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jasonmsmith

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Senior Reactor Operator
« on: Apr 19, 2005, 11:01 »
I am a Naval Submarine Officer that is planning on leaving the navy within a year.  I would like to get into the training pipeline for an SRO license.  Is this an easy transition to make???  I have an engineering background in college, which hopefully will help me. 

I would also like to settle in the upper midwest, what do people think about the plants in Minnesota, Wisconsin, and Michigan?


Thanks for the info.

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Re: Senior Reactor Operator
« Reply #1 on: Apr 19, 2005, 01:18 »
The first thing to do is a search of the site using SRO as a criteria.  You'll probably find most of the answers you're looking for.  If you've still got questions feel free to post them and someone will have the answer.  Welcome to Nukeworker.
"There is much pleasure to be gained from useless knowledge."

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halflifer

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Re: Senior Reactor Operator
« Reply #2 on: Apr 19, 2005, 03:11 »
I'm assuming that you are a Nuke officer. In any event, the most common path to SRO is to do time as an Aux Operator (kind of like standing and engine room or AMR watch), then you can become an ACRO (Alternate Control Room Operator) and CRO/RO (Control Room Operator or Reactor Operator - different plants call them different things). CRO/RO are licenced positions, but are still Bargaining Unit Positions at Union plants. Then, after several yrs as CRO/RO, you may be selected by management for SRO. This whole process will probably take you at least 6 yrs (probably more since most plants are top heavy with CRO/RO types.
I once saw an individual who was hired at a plant as a Simulator Instructor. He got a Plant RO Cert (not the same as a licence) and then was selected by the plant for SRO. Since the plant had quite a few SRO's who were in their 40's and there wasn't a lot of upward mobility, this created a lot of animosity. He did not work out well as an SRO.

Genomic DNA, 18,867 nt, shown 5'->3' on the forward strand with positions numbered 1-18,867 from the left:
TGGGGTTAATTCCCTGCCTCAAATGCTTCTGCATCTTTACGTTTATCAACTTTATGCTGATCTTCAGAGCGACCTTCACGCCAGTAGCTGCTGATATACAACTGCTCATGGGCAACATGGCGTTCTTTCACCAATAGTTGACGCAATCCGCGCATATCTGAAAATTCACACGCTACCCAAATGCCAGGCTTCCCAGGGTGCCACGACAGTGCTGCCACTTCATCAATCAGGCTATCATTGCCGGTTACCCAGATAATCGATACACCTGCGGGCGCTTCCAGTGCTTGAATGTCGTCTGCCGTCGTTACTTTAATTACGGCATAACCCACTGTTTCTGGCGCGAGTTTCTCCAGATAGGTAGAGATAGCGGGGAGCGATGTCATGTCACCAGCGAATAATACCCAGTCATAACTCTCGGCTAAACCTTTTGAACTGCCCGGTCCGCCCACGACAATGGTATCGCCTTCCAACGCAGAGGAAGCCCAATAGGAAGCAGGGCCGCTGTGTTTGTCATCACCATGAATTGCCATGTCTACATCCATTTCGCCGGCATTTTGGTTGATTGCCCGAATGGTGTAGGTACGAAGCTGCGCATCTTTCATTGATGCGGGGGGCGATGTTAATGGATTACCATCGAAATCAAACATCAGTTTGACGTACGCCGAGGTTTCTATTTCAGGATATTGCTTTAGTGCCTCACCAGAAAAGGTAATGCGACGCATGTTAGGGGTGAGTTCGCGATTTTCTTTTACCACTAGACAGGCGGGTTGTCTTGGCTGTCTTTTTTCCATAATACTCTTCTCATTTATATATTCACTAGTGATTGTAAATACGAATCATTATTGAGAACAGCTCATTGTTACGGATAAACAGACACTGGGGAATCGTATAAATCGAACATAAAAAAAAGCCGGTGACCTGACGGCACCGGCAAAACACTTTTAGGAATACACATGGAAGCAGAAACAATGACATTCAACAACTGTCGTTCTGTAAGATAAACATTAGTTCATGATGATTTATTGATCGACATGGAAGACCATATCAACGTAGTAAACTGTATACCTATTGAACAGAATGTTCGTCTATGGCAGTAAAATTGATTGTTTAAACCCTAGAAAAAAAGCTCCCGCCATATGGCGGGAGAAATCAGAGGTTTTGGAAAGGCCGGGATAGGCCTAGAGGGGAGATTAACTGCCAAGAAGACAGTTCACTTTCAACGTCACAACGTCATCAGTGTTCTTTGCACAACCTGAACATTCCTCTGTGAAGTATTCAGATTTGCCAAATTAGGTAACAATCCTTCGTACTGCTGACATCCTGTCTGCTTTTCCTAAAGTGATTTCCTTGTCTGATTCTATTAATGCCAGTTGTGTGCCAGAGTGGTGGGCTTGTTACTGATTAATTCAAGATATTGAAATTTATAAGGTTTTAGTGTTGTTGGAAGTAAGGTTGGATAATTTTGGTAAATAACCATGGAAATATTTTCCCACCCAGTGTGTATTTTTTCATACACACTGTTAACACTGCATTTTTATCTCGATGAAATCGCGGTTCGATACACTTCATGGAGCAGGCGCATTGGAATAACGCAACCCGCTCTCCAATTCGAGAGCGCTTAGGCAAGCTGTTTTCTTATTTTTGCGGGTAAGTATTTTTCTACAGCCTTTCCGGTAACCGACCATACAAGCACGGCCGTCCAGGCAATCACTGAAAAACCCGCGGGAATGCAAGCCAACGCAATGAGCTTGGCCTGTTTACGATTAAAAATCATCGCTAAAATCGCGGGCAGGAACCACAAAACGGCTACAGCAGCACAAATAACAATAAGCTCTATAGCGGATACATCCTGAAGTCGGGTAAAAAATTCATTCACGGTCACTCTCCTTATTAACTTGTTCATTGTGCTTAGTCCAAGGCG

Another path may be to come in as a Shift Engineer and try to work your way in from there.
Good luck
« Last Edit: Apr 19, 2005, 03:15 by halflifer »

Fermi2

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Re: Senior Reactor Operator
« Reply #3 on: Apr 19, 2005, 03:33 »
Most utilities won't hire you in as a direct (Instant) SRO because you don't have any experience managing a real reactor. They used to make that mistake, but with the INPO Criteria for SRO selection fewer and fewer are going down that dangerous path.

Hire in the Engineering Department then cross over.

Mike


jasonmsmith

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Re: Senior Reactor Operator
« Reply #4 on: Apr 20, 2005, 02:01 »
I am qualified EOOW (SRO) on two different naval reactor plants, S5W and S8G.  Does Naval qualifications carry much weight in the civilian world. 

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Re: Senior Reactor Operator
« Reply #5 on: Apr 20, 2005, 02:49 »
I am qualified EOOW (SRO) on two different naval reactor plants, S5W and S8G.  Does Naval qualifications carry much weight in the civilian world. 

They carry enough weight to get you in the door, but you'll still have to work your way through the ranks to get up to SRO.
"There is much pleasure to be gained from useless knowledge."

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Fermi2

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Re: Senior Reactor Operator
« Reply #6 on: Apr 20, 2005, 04:01 »
Read my previous post. All you've ever operated is a Start Up Source.

Most likely you can hire in as a Non Licensed Operator or in Engineering. Then work your way up or cross over.

An EOOW is not equivalent to an SRO. It's not equivalent to a Reactor Operator in a Commercial Plant.


Mike

halflifer

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Re: Senior Reactor Operator
« Reply #7 on: Apr 20, 2005, 10:27 »
Read my previous post. All you've ever operated is a Start Up Source.